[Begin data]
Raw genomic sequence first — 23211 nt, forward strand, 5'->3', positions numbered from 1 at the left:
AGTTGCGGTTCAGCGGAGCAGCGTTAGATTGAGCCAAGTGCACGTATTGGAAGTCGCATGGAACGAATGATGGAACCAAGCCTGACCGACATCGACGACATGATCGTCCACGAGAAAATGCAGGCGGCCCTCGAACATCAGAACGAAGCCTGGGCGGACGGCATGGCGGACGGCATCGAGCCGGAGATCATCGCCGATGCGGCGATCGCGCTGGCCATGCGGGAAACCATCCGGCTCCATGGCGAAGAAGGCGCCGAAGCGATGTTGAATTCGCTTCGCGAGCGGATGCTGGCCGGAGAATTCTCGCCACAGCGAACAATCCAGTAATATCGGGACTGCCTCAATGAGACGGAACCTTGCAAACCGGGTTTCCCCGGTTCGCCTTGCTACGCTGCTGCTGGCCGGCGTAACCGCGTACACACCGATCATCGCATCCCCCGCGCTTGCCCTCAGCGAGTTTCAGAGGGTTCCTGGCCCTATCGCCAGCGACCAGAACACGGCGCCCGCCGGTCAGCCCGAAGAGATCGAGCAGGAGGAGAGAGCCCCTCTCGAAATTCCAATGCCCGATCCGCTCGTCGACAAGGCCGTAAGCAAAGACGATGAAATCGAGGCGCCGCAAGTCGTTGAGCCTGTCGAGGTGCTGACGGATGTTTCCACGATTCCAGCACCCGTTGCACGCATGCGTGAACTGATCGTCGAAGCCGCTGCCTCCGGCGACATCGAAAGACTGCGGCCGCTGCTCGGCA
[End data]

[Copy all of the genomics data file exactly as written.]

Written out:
Raw genomic sequence first — 23211 nt, forward strand, 5'->3', positions numbered from 1 at the left:
AGTTGCGGTTCAGCGGAGCAGCGTTAGATTGAGCCAAGTGCACGTATTGGAAGTCGCATGGAACGAATGATGGAACCAAGCCTGACCGACATCGACGACATGATCGTCCACGAGAAAATGCAGGCGGCCCTCGAACATCAGAACGAAGCCTGGGCGGACGGCATGGCGGACGGCATCGAGCCGGAGATCATCGCCGATGCGGCGATCGCGCTGGCCATGCGGGAAACCATCCGGCTCCATGGCGAAGAAGGCGCCGAAGCGATGTTGAATTCGCTTCGCGAGCGGATGCTGGCCGGAGAATTCTCGCCACAGCGAACAATCCAGTAATATCGGGACTGCCTCAATGAGACGGAACCTTGCAAACCGGGTTTCCCCGGTTCGCCTTGCTACGCTGCTGCTGGCCGGCGTAACCGCGTACACACCGATCATCGCATCCCCCGCGCTTGCCCTCAGCGAGTTTCAGAGGGTTCCTGGCCCTATCGCCAGCGACCAGAACACGGCGCCCGCCGGTCAGCCCGAAGAGATCGAGCAGGAGGAGAGAGCCCCTCTCGAAATTCCAATGCCCGATCCGCTCGTCGACAAGGCCGTAAGCAAAGACGATGAAATCGAGGCGCCGCAAGTCGTTGAGCCTGTCGAGGTGCTGACGGATGTTTCCACGATTCCAGCACCCGTTGCACGCATGCGTGAACTGATCGTCGAAGCCGCTGCCTCCGGCGACATCGAAAGACTGCGGCCGCTGCTCGGCA